During the last two decades, a “third wave of computing” has emerged: a move from a model of accessing the Internet and other internetworks almost exclusively via a desktop computer to alternative forms of distributed information technologies, such as smartphones, wearable computers, and sensors and microprocessors embedded in everyday objects. This paper undertakes a critical review of the literature that offers and discusses definitions of this “third wave”. Not surprisingly in an area of innovation, definitions are evolving, overlapping and inconsistent. This paper analyses and consolidates the literature in order to identify the key aspects of this new phenomenon. We have coined the term “eObjects” for the central element of the “third wave”. The paper presents a framework for legal, business and social research into the technologies and their implications, distinguishing core from common attributes, and identifying categories of inter-device interaction.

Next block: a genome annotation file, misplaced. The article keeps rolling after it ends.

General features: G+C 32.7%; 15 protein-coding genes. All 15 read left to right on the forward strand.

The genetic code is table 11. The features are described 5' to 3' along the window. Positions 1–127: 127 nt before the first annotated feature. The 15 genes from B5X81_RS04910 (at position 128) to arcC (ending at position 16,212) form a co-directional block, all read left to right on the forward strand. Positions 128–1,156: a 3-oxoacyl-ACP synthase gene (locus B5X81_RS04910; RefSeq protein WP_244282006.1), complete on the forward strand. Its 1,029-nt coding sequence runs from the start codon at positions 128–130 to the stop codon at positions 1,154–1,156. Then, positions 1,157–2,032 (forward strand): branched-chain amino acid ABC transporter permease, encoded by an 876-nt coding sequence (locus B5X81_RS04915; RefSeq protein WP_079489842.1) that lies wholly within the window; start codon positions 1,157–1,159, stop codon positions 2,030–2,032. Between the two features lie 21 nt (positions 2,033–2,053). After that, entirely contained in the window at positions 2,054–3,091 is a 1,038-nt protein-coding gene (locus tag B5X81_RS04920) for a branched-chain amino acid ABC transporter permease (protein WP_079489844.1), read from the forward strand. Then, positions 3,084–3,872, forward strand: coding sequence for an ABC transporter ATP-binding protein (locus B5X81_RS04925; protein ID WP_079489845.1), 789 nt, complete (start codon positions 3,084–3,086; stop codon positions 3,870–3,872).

This article was published in Computer Law and Security Review in 2015.